and this is what is expected. It would therefore be a celebration of song and dance itself,
an uplifting and joyous indulgence. Yet it has further purpose than this. If it does not have a narrative purpose, then it does serve to define character; in this case, of the villagers as a whole, as a close-knit and passionate community and the passion with which they sing reaffirms the sheer importance of the coming rain and how essential it is for the villagers. The story makes sure to position the rain, food and lagaan (the tax they are forced to pay) as life or death situations for the villagers.
Talking about the difference between Hollywood and Bollywood musicals, critics
Gokulsing and Dissanayake write that, whereas Hollywood filmmakers strove to conceal the constructed nature of their work so that the realistic narrative was wholly dominant, Indian filmmakers made no attempt to conceal the fact that what was shown on the screen was a creation, an illusion, a fiction.
This suggests that Bollywood cinema is self-conscious, aware of itself and its audience.
The song and dance sequences, then, break from the realism of the film and exists within a different set of rules. This shift between different modes of realism causes the film to become aware of its own illusionary machinations. The audience must by now understand this break in realism, causing a relationship between the film and the audience that differs from the Hollywood norm. In the second song of Lagaan, for example, the actors line up as though on a stage, clearly performing directly for an audience: the audience sitting in the cinema. At another point Amir Khan’s character Bhuvan looks directly into the camera while singing. This reveals a direct relationship between the film and its audience, a sense of the audience being explicitly shown something by the actors on the screen.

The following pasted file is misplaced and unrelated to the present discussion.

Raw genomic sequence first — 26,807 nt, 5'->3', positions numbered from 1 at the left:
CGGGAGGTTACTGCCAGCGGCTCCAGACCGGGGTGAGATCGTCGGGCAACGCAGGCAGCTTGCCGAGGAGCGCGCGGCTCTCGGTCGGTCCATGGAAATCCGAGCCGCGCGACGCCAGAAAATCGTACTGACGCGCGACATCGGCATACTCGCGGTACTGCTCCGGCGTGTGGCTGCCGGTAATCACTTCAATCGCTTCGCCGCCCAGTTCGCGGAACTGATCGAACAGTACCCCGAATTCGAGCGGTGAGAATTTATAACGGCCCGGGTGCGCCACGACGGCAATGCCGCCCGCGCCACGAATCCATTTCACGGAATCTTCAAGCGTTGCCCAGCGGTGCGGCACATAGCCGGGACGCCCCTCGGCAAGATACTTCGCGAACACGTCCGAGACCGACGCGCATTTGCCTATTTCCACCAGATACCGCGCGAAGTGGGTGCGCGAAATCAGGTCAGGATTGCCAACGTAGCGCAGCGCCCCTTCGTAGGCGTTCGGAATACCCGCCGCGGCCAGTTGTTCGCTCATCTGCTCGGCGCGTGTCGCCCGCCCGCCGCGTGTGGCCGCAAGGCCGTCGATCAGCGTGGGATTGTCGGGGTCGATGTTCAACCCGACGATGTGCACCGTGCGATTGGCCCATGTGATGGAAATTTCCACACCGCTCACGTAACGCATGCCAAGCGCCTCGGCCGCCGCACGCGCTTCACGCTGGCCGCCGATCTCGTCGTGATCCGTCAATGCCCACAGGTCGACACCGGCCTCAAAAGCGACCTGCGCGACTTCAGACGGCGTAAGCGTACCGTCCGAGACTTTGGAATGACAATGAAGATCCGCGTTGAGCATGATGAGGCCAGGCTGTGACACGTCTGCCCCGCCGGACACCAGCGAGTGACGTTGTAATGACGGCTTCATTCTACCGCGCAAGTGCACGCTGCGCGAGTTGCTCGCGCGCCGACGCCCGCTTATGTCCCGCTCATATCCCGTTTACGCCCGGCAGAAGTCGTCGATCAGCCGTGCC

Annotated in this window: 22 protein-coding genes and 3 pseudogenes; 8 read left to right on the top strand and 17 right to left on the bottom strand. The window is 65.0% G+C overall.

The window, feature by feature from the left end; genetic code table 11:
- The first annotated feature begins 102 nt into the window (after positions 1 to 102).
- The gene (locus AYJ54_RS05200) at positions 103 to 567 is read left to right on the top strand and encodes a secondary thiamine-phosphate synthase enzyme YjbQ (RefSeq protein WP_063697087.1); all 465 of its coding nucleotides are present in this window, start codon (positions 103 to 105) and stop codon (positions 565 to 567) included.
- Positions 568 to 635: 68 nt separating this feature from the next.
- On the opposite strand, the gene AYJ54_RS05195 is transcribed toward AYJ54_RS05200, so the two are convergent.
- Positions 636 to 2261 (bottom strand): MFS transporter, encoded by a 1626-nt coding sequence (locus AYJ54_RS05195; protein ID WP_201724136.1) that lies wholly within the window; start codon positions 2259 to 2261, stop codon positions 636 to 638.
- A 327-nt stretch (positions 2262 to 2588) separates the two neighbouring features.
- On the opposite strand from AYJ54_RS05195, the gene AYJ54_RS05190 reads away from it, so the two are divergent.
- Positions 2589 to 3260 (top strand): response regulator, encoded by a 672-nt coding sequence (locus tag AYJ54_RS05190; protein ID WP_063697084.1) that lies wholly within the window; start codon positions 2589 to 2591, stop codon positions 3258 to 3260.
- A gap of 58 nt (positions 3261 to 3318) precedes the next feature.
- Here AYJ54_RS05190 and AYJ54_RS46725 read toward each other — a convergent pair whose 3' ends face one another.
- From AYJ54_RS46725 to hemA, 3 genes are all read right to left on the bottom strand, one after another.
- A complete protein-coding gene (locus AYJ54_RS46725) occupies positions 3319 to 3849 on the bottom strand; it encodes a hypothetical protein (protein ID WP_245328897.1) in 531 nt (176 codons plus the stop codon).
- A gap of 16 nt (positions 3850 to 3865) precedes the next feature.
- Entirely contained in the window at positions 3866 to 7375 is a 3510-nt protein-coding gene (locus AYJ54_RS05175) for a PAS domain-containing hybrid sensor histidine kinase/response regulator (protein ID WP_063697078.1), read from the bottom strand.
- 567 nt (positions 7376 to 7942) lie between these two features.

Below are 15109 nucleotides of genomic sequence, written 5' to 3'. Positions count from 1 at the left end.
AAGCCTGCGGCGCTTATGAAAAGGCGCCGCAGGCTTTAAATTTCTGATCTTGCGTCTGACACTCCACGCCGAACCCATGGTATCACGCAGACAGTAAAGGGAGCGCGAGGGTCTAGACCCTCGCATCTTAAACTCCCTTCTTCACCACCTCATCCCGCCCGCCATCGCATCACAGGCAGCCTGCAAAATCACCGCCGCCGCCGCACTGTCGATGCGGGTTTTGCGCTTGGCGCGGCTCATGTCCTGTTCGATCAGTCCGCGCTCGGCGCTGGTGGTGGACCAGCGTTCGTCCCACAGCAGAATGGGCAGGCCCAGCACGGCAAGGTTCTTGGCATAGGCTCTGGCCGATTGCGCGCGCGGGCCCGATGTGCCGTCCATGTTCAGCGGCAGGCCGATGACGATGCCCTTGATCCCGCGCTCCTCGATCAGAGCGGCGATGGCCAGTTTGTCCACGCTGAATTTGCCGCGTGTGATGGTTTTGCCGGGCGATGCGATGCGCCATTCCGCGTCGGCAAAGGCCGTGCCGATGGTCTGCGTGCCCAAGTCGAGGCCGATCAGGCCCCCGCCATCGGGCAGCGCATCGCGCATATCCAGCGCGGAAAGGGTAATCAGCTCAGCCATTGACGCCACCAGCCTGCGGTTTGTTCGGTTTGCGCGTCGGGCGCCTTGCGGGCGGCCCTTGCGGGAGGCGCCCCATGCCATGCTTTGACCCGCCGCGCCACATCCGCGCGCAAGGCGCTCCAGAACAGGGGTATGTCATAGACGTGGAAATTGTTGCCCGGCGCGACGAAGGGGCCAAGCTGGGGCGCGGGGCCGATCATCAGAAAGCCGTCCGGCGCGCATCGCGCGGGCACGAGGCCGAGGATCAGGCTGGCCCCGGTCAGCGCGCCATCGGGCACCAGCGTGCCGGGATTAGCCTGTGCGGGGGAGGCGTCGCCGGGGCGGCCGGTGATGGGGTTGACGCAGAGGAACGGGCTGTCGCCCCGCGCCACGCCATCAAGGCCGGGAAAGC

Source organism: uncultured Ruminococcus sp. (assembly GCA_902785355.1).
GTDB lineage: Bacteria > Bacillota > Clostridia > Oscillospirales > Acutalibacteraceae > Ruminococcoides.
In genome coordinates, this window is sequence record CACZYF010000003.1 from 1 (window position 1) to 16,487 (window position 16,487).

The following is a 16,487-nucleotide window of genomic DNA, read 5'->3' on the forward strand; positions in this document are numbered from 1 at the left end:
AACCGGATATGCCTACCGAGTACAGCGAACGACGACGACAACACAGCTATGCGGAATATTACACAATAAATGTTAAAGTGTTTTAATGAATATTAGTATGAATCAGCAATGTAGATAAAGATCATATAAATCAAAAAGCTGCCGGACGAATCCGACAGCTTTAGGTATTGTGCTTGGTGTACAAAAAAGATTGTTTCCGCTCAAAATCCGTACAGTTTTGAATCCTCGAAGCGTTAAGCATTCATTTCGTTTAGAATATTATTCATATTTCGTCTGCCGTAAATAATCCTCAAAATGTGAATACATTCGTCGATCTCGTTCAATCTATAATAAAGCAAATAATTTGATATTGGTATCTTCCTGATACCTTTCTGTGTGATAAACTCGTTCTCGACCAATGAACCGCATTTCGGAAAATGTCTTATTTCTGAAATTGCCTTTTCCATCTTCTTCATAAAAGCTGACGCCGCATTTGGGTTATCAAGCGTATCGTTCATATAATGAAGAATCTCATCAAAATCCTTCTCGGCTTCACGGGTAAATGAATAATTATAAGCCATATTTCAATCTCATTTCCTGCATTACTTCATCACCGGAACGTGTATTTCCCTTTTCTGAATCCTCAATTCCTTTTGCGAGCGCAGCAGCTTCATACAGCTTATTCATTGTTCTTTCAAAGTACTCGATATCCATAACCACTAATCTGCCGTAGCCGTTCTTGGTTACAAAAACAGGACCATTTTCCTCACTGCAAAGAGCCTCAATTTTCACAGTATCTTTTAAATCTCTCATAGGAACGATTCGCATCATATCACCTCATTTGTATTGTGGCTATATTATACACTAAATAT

It is Rachel Dwyer and Divia Patel that make the connection between Bollywood
cinema and Tom Gunning’s theories of the cinema of attraction. However, they do not
explore this connection in any detail. In relation to Gunning’s theory of the cinema of
attractions, Bollywood song and dance sequences are temporally very interesting.
Gunning, talking about the mini-spectacles of early cinema, writes:
“In effect, attractions have one basic temporality, that of the alternation of
presence/absence that is embodied in each act of display. In this intense form of
present tense, the attraction is displayed with the immediacy of a “Here it is! Look
“Here it is! Look at it” is exactly what Amir Khan is doing when he looks into the
camera, willing the audience to watch the spectacle unfolding before them. There is also a sense, however, that temporally, these songs do not ‘unfold’ but occur in the ‘intense form of present tense’ that Gunning mentions.
The forth song of the film demonstrates this. In this song the love triangle between the hero, Bhuvan (Aamir Khan), Gauri (Gracy Singh) the village girl, and Elizabeth (Elizabeth Russell) the English sister of the villainous Captain Russell, is emphasised. The narrative does appear to halt for this sequence to be carried out. Within the sequence, we witness a temporal, as well as spatial, freedom, as the film cuts between Bhuvan and Gauri in the daytime, and Elizabeth in both the day and night time, as well as to fantasies of Elizabeth as one of the villagers, and Bhuvan as one of the English aristocracy dancing with Elizabeth at a ball. Within this, the location and the characters’ costumes change between shots, making clear that the rules and logic of realism that govern the narrative sequences of the films are not adhered to. This turns the sequence into a fantasy that merges the psychological perspectives of three different characters at once. Cutting between different locations, costumes, and possibly even different perspectives, would not appear out of place in a Hollywood montage or even a European art film. Yet the fact that the characters are singing diegetically to non-diegetic music whilst moving across disparate locations fuses contradictory temporal logic together. This contradicts the temporal rules of the narrative
sequences, and since the narrative stops for this fantasy (which freely commands space
temporarily frozen and has no say, in other words, in the ‘intense form of the present